Accession number: An identifier supplied by the curators of the major biological databases upon submission of a novel entry that uniquely identifies that sequence (or other) entry.
Active site:The amino acid residues at the catalytic site of an enzyme. These residues provide the binding and activation energy needed to place the substrate into its transition state and bridge the energy barrier of the reaction undergoing catalysis
Adenine: A purine base found in DNA and RNA
Agents: Independent, autonomous, software modules that can search the Internet for data or content pertinent to a particular application, such as a gene, protein, or biological system.
Algorithm: A series of steps defining a procedure or formula for solving a problem, that can be coded into a programming language and executed. Bioinformatics algorithms typically are used to process, store, analyze, visualize and make predictions from biological data.
Alignment: The result of a comparison of two or more gene or protein sequences in order to determine their degree of base or amino acid similarity. Sequence alignments are used to determine the similarity, homology, function or other degree of relatedness between two or more genes or gene products.
Allele: A given form of a gene that occupies a specific position or locus on a chromosome. Variant forms of genes occurring at the same locus are said to be alleles of one another.
Alternative splicing: One of the alternate combinations of a folded protein that are possible due to by recombination of multiple gene segments during mRNA splicing that occurs in higher organisms.
Alternative splice-form: One of the possible alternate combinations of exons into a folded protein that are possible by recombining multiple gene segments during mRNA splicing in higher organisms.
Alu family: A common set of dispersed DNA sequences found throughout the human genome; each is about 300 bases long and they are repeated at least 500,000 times. Alu sequences are speculated to have originated from viral RNA sequences that integrated into human DNA thousands of years ago.
Amino acid: One of the 20 chemical building blocks that are joined by amide (peptide) linkages to form a polypeptide chain of a protein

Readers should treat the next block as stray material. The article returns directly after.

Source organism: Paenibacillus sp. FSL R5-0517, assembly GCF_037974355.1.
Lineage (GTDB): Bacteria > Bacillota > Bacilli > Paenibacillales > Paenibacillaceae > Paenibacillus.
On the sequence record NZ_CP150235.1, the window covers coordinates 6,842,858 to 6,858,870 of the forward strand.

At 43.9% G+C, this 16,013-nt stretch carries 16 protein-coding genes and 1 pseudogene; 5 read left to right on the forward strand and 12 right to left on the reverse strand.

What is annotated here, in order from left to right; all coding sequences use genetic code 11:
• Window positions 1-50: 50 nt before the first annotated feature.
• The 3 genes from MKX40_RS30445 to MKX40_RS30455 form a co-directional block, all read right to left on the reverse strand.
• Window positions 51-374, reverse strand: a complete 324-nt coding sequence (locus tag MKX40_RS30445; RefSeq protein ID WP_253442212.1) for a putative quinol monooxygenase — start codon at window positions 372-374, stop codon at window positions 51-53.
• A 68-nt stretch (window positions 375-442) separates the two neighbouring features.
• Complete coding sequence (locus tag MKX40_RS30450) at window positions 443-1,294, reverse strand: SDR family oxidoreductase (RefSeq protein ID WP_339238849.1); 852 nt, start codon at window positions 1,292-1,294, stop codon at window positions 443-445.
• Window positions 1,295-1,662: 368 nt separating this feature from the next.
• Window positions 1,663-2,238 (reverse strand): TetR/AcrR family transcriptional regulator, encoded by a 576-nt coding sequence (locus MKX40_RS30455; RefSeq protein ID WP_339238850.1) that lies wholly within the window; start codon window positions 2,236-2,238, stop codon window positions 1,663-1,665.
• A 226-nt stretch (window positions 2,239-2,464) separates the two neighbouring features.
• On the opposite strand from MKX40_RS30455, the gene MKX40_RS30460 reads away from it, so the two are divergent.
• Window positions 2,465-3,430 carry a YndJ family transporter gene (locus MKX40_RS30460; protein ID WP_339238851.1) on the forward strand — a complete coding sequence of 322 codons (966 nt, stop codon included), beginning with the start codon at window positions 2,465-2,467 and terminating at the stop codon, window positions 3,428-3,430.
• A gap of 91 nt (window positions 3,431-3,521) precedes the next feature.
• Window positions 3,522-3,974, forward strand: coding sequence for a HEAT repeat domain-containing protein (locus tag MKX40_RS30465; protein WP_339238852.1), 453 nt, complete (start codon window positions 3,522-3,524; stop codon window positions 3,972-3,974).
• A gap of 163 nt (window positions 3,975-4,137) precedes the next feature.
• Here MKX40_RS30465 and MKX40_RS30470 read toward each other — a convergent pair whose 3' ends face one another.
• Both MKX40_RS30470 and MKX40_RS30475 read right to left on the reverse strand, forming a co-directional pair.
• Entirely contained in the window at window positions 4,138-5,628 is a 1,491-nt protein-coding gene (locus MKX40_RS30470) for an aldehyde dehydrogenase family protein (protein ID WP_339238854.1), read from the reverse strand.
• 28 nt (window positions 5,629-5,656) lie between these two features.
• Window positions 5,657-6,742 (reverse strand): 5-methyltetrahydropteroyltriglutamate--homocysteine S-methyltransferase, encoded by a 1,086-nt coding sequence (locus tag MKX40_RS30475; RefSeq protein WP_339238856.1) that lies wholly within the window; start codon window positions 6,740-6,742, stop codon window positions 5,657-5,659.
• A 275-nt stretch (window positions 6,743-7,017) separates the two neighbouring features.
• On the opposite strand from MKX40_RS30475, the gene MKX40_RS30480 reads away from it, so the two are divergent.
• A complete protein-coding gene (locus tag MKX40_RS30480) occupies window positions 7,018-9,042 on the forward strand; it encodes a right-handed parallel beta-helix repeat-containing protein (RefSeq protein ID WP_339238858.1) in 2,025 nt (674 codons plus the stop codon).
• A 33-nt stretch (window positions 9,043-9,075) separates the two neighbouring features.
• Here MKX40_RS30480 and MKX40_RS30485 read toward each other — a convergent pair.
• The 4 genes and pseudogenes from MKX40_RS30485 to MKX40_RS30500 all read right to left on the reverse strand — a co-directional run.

Analogy: Reasoning by which the function of a novel gene or protein sequence may be deduced from comparisons with other gene or protein sequences of known function. Identifying analogous or homologous genes via similarity searching and alignment is one of the chief uses of Bioinformatics. (See also alignment, similarity search.)
Annotation: A combination of comments, notations, references, and citations, either in free format or utilizing a controlled vocabulary, that together describe all the experimental and inferred information about a gene or protein. Annotations can also be applied to the description of other biological systems. Batch, automated annotation of bulk biological sequence is one of the key uses of Bioinformatics tools.
Anticodon: The triplet of contiguous bases on tRNA that binds to the codon sequence of nucleotides on mRNA. Example: The codon for Glycine is GGG. The anticodon for Glycine is CCC.
Antigen: Any foreign molecule that stimulates an immune response in a vertebrate organism. Many antigens are proteins such as the surface proteins of foreign organisms.
Antisense: DNA or RNA composed of the complementary sequence to the target DNA/RNA. Also used to describe a therapeutic strategy that uses antisense DNA or RNA sequences to target specific gene DNA sequences or mRNA implicated in disease, in order to bind and physically inhibit their expression by physically blocking them.
Assembly: Compilation of overlapping sequences from one or more related genes that have been clustered together based on their degree of sequence identity or similarity. Sequence assembly may be used to piece together "shotgun" sequencing fragments (see shotgun sequencing) based upon overlapping restriction enzyme digests, or may be used to identify and index novel genes from "single-pass" cDNA sequencing efforts.
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